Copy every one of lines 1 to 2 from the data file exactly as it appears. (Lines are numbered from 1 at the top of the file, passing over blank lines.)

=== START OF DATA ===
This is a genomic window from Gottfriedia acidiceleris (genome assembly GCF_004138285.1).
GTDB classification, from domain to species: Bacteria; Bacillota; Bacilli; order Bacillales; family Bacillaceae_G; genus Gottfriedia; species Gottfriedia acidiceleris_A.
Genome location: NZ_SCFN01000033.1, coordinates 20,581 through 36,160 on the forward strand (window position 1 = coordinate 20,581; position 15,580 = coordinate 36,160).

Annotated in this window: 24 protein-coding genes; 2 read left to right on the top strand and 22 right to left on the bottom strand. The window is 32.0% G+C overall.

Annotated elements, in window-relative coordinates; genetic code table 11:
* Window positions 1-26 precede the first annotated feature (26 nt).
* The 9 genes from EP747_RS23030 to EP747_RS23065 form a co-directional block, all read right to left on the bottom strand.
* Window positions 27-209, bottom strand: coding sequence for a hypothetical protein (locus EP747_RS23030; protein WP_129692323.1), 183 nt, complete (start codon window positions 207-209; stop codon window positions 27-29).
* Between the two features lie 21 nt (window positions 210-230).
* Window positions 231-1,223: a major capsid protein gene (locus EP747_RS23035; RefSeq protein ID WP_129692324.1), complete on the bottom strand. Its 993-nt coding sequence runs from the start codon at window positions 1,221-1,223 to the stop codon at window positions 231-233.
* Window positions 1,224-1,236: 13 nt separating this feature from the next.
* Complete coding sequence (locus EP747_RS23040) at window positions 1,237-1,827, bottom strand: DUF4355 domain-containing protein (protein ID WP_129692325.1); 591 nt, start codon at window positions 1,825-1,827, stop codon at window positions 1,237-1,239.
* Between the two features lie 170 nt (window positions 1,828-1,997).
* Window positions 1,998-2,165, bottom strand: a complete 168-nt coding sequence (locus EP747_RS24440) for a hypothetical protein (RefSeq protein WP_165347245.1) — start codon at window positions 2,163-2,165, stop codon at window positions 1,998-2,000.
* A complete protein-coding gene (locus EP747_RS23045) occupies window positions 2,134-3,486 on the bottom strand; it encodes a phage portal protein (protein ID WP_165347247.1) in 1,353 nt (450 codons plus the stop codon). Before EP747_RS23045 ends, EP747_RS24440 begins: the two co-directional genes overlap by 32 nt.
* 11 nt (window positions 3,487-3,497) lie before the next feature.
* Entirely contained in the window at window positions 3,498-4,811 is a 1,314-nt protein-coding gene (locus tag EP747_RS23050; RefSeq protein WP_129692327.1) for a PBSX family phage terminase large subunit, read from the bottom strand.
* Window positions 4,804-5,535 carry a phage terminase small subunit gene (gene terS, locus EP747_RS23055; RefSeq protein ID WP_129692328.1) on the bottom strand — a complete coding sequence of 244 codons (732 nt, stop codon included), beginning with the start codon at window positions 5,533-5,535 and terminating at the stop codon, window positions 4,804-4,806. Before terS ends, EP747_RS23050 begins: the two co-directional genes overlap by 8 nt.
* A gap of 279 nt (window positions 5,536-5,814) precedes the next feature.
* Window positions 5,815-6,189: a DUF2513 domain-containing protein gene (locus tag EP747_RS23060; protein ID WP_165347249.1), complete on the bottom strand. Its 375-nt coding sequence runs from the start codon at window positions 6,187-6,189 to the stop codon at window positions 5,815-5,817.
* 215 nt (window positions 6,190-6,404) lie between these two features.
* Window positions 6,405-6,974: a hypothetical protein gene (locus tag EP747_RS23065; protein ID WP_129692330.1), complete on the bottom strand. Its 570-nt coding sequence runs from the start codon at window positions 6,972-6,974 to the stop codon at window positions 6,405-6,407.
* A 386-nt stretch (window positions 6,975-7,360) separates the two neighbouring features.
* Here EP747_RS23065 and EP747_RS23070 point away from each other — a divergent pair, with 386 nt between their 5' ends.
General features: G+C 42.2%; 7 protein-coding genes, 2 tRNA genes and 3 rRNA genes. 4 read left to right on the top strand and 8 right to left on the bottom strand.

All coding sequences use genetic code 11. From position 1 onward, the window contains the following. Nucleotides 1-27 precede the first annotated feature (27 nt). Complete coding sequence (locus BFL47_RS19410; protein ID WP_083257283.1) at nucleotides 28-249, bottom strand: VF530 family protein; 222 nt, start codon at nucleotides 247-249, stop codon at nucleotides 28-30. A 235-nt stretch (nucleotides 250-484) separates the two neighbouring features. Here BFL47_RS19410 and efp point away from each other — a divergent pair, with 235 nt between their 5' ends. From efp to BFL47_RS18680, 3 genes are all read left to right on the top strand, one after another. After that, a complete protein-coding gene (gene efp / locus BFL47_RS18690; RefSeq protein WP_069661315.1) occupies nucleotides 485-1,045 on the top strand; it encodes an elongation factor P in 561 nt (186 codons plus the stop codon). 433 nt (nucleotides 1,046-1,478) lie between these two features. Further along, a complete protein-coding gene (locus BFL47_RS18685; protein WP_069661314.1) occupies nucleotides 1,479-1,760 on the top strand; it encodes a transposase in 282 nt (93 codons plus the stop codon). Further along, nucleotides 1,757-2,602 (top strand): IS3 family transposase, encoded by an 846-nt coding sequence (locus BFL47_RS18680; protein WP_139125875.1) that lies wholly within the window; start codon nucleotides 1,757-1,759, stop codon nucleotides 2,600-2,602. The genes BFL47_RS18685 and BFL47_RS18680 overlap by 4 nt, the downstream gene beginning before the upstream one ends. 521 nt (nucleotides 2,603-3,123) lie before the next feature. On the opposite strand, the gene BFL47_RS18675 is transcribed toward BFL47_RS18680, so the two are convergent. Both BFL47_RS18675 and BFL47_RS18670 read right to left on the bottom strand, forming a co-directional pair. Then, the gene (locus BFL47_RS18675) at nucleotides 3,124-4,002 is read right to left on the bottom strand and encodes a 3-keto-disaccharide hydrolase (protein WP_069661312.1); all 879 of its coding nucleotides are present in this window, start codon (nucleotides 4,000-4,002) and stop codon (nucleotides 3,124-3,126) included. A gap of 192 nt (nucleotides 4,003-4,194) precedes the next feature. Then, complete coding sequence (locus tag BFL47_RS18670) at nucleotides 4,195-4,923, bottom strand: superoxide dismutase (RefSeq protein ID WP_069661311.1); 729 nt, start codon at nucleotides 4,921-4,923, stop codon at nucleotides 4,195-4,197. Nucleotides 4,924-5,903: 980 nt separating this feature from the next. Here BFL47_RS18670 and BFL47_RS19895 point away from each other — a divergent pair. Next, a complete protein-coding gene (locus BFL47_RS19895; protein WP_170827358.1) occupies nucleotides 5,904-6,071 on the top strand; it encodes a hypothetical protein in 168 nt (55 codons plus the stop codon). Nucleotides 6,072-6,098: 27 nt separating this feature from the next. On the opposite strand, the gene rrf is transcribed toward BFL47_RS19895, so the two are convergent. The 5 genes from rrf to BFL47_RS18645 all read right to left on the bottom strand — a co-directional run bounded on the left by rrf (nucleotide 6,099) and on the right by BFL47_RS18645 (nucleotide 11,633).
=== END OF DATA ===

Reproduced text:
This is a genomic window from Gottfriedia acidiceleris (genome assembly GCF_004138285.1).
GTDB classification, from domain to species: Bacteria; Bacillota; Bacilli; order Bacillales; family Bacillaceae_G; genus Gottfriedia; species Gottfriedia acidiceleris_A.